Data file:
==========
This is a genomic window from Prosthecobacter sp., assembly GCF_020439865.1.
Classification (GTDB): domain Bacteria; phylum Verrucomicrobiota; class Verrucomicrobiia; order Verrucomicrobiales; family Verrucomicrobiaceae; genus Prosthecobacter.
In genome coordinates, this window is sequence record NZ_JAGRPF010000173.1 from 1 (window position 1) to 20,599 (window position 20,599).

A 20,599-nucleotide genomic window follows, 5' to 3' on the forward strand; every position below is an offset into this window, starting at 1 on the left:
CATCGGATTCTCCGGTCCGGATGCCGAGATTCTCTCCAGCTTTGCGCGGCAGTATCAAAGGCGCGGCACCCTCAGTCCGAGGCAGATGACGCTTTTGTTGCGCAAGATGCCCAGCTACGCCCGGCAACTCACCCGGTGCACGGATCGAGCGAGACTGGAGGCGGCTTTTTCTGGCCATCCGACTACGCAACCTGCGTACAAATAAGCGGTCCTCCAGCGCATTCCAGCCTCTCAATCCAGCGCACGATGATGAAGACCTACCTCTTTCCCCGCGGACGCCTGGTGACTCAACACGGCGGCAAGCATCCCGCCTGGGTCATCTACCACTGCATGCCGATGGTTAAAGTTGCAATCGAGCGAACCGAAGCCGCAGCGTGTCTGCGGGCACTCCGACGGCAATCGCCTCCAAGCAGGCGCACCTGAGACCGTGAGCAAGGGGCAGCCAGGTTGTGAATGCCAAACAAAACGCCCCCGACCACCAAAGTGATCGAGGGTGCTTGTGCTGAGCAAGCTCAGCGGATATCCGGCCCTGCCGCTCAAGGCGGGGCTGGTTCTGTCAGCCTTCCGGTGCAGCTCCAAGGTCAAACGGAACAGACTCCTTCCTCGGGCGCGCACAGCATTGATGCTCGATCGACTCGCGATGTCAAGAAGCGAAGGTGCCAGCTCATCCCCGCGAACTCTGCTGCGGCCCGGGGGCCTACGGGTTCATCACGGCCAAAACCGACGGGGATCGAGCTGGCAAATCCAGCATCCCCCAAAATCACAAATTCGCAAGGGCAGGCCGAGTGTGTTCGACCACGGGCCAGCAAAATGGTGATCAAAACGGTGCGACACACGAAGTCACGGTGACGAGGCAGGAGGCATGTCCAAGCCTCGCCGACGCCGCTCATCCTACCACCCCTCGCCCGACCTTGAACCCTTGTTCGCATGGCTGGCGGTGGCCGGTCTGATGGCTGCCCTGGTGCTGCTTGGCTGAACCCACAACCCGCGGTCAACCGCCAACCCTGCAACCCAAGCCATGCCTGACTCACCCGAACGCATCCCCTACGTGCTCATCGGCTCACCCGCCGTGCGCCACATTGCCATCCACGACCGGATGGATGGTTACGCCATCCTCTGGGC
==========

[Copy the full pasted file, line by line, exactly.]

This is a genomic window from Prosthecobacter sp., assembly GCF_020439865.1.
Classification (GTDB): domain Bacteria; phylum Verrucomicrobiota; class Verrucomicrobiia; order Verrucomicrobiales; family Verrucomicrobiaceae; genus Prosthecobacter.
In genome coordinates, this window is sequence record NZ_JAGRPF010000173.1 from 1 (window position 1) to 20,599 (window position 20,599).

A 20,599-nucleotide genomic window follows, 5' to 3' on the forward strand; every position below is an offset into this window, starting at 1 on the left:
CATCGGATTCTCCGGTCCGGATGCCGAGATTCTCTCCAGCTTTGCGCGGCAGTATCAAAGGCGCGGCACCCTCAGTCCGAGGCAGATGACGCTTTTGTTGCGCAAGATGCCCAGCTACGCCCGGCAACTCACCCGGTGCACGGATCGAGCGAGACTGGAGGCGGCTTTTTCTGGCCATCCGACTACGCAACCTGCGTACAAATAAGCGGTCCTCCAGCGCATTCCAGCCTCTCAATCCAGCGCACGATGATGAAGACCTACCTCTTTCCCCGCGGACGCCTGGTGACTCAACACGGCGGCAAGCATCCCGCCTGGGTCATCTACCACTGCATGCCGATGGTTAAAGTTGCAATCGAGCGAACCGAAGCCGCAGCGTGTCTGCGGGCACTCCGACGGCAATCGCCTCCAAGCAGGCGCACCTGAGACCGTGAGCAAGGGGCAGCCAGGTTGTGAATGCCAAACAAAACGCCCCCGACCACCAAAGTGATCGAGGGTGCTTGTGCTGAGCAAGCTCAGCGGATATCCGGCCCTGCCGCTCAAGGCGGGGCTGGTTCTGTCAGCCTTCCGGTGCAGCTCCAAGGTCAAACGGAACAGACTCCTTCCTCGGGCGCGCACAGCATTGATGCTCGATCGACTCGCGATGTCAAGAAGCGAAGGTGCCAGCTCATCCCCGCGAACTCTGCTGCGGCCCGGGGGCCTACGGGTTCATCACGGCCAAAACCGACGGGGATCGAGCTGGCAAATCCAGCATCCCCCAAAATCACAAATTCGCAAGGGCAGGCCGAGTGTGTTCGACCACGGGCCAGCAAAATGGTGATCAAAACGGTGCGACACACGAAGTCACGGTGACGAGGCAGGAGGCATGTCCAAGCCTCGCCGACGCCGCTCATCCTACCACCCCTCGCCCGACCTTGAACCCTTGTTCGCATGGCTGGCGGTGGCCGGTCTGATGGCTGCCCTGGTGCTGCTTGGCTGAACCCACAACCCGCGGTCAACCGCCAACCCTGCAACCCAAGCCATGCCTGACTCACCCGAACGCATCCCCTACGTGCTCATCGGCTCACCCGCCGTGCGCCACATTGCCATCCACGACCGGATGGATGGTTACGCCATCCTCTGGGC